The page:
Leading music for worship in a contemporary/modern style can be tricky. There is the delicate balance between leading congregation singing and playing the music in a pleasing manner, which can quickly fall into performing for the congregation.

How does one approach this task in a manner which engages the congregation to participate fully in worship, yet also offer to God something pleasing?


There are those times when a song will grab me.

I’ll throw in a CD while driving the kids to/from school/dance/swimming/church/life to give a band a listen, or just to listen through a “mixed tape” to find some gems for use in worship – and one just jumps out!

What are we doing?

Way back in 1524 Martin Luther wrote to George Spalatin, “Our plan is to follow the example of the prophets and the ancient fathers of the church, and to compose psalms for the people [in the] vernacular, that is, spiritual songs, so that the Word of God may be among the people also in the form of music.”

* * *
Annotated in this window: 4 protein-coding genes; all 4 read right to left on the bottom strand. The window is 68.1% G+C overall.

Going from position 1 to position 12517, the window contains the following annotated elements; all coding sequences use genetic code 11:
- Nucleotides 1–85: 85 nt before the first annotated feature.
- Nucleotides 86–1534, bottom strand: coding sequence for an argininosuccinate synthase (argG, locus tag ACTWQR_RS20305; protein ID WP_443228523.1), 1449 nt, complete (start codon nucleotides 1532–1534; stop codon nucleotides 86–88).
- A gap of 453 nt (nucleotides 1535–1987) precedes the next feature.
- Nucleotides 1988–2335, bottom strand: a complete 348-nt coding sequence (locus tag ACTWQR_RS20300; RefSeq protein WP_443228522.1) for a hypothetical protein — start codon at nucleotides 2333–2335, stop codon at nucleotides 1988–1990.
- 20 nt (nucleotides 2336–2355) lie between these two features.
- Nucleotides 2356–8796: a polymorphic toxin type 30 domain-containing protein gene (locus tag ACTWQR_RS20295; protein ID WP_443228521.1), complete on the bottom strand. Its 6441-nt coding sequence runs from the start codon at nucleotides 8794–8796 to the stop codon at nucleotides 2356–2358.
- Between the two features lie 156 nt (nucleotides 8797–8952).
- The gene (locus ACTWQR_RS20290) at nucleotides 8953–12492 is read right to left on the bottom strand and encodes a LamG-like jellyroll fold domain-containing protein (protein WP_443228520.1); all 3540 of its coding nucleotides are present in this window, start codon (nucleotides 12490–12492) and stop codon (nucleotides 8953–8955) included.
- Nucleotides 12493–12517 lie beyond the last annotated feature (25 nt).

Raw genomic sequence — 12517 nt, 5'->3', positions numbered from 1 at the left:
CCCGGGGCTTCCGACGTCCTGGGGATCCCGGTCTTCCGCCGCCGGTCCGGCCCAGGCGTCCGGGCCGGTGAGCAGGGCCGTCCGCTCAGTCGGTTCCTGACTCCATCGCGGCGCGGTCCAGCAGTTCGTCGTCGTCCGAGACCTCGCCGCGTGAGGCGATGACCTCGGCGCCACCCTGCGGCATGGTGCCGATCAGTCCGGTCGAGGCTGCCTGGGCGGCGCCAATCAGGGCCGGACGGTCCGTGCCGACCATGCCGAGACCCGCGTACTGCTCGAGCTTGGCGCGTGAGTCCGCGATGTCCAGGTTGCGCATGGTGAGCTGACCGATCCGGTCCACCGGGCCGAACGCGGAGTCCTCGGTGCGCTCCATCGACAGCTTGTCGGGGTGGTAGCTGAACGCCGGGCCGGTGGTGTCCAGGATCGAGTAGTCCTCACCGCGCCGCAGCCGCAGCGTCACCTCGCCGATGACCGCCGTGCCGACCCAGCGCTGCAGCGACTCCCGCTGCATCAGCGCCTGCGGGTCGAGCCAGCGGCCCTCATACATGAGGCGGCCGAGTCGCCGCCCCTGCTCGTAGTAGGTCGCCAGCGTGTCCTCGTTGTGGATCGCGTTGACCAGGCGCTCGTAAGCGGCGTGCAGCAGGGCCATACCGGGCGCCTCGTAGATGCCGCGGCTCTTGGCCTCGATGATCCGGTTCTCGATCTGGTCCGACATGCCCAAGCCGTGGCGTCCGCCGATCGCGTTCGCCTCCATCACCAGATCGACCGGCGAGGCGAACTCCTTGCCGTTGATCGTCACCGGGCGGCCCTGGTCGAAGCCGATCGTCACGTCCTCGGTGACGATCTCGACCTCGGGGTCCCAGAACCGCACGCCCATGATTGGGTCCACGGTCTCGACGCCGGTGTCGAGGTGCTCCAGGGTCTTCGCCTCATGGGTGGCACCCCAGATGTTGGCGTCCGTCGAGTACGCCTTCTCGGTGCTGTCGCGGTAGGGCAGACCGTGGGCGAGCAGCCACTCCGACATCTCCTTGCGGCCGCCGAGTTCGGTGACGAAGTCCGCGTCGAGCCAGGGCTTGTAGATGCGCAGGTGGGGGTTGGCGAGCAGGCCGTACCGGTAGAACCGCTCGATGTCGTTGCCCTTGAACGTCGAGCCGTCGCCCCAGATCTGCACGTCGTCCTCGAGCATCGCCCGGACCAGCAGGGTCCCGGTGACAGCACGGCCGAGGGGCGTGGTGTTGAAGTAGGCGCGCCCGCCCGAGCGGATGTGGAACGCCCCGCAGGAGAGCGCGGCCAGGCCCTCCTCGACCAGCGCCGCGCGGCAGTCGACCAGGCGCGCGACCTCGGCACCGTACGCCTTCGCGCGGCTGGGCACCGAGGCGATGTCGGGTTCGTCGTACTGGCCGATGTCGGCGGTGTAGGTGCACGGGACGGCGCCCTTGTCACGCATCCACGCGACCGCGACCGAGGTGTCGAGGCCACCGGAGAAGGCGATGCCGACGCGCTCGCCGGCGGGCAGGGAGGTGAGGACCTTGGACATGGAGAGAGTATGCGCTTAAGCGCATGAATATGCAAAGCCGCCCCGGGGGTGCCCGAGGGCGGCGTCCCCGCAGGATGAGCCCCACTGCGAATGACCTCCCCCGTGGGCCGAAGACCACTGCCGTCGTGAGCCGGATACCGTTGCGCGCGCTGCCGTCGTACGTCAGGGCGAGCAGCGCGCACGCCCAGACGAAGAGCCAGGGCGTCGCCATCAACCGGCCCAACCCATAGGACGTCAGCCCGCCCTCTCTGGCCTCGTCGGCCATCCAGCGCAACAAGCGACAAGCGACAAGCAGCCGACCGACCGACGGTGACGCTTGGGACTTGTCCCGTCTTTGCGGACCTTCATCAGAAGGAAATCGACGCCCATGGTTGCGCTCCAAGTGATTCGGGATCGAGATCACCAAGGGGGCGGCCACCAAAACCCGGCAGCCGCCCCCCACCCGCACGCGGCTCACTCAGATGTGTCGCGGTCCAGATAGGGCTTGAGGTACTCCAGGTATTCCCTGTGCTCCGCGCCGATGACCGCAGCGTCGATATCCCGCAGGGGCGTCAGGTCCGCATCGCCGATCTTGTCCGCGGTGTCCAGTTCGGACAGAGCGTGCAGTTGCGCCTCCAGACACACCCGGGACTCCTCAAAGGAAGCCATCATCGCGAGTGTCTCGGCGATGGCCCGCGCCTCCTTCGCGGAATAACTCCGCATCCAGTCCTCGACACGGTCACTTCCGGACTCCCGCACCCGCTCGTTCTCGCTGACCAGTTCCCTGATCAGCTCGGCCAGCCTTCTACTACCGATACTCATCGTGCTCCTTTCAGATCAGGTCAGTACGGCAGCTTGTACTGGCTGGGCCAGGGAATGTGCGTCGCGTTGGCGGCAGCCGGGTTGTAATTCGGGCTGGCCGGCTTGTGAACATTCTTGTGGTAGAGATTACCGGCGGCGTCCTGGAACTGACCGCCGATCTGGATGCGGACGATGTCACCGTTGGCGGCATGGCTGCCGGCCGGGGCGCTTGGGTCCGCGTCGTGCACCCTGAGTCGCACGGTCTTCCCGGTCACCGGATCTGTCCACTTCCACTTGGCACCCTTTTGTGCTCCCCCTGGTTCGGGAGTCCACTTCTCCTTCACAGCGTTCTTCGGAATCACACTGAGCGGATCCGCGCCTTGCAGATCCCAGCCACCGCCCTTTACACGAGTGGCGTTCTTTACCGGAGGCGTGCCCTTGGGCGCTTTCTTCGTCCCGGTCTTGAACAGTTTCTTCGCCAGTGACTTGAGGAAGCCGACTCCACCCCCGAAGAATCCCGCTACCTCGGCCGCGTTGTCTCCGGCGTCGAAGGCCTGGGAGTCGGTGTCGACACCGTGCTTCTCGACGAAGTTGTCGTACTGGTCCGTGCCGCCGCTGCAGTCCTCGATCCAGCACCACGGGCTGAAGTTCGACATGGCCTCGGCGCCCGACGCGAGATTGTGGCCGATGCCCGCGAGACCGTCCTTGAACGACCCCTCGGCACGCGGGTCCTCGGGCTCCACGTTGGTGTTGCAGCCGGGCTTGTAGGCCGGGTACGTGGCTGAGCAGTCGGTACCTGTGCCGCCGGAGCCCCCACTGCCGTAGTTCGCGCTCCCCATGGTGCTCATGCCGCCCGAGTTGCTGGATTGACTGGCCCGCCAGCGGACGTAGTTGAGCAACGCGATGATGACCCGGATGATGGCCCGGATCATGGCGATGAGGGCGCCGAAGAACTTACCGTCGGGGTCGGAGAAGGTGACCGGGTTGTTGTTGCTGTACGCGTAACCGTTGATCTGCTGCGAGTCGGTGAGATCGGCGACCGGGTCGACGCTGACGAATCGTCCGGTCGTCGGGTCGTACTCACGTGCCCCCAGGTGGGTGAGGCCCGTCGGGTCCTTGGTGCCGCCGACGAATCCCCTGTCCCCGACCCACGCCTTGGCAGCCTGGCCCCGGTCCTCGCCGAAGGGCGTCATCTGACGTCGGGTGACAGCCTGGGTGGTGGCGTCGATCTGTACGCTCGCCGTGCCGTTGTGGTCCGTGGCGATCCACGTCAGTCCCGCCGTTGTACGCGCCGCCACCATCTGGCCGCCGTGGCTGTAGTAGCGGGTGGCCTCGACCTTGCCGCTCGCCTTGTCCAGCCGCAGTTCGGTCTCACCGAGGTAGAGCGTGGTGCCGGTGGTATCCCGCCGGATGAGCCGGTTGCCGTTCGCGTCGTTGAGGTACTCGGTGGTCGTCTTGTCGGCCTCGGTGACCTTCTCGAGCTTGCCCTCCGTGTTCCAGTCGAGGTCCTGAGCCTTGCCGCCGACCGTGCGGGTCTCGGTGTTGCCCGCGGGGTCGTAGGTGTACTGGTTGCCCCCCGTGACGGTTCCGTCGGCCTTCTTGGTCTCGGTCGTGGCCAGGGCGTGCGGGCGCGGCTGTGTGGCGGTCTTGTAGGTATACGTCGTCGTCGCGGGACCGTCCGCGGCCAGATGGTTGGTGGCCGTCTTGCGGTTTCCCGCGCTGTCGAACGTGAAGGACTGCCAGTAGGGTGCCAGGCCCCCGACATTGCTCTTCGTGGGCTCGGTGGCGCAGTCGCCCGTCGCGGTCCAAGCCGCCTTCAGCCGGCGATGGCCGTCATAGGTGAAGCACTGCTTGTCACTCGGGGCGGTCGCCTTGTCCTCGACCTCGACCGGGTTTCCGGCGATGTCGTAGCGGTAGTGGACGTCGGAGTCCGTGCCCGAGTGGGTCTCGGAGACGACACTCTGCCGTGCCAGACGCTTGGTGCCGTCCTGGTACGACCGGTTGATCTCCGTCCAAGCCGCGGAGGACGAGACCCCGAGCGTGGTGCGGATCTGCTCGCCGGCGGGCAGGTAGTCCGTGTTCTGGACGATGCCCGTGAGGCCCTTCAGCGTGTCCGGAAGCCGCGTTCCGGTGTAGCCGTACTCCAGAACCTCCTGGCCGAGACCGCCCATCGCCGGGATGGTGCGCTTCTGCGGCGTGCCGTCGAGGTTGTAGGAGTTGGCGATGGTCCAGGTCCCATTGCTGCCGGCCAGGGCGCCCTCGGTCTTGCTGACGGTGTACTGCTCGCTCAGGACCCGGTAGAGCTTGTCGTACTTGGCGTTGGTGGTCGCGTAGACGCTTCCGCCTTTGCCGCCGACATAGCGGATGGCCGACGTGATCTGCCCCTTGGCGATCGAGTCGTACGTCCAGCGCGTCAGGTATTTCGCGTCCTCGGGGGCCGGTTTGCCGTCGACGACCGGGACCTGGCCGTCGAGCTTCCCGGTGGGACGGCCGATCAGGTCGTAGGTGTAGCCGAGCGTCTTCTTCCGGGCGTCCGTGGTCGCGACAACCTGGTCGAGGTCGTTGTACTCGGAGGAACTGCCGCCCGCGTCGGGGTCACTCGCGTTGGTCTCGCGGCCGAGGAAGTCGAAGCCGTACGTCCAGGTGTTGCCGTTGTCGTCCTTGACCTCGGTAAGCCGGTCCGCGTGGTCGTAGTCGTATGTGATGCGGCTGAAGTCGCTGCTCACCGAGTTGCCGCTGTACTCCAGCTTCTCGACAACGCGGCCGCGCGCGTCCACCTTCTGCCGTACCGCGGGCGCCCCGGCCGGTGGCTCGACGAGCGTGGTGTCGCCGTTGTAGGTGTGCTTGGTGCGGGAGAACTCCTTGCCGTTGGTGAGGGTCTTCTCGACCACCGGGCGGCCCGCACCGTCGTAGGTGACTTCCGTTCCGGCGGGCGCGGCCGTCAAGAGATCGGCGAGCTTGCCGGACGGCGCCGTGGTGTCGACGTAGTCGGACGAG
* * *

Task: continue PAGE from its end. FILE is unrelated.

How’s that for jumping into the hot-tub time machine to start things off…

I’m tired of this discussion

I recently read an interview with N.T. Wright, who is known in some circles as “the world’s most foremost New Testament theologian.” In this interview he stated his concern about music used in contemporary worship today. He notes that many of the songs written today for worship do not have melodies in a traditional sense; and we went on about how he feels these songs are lacking something because of this loss.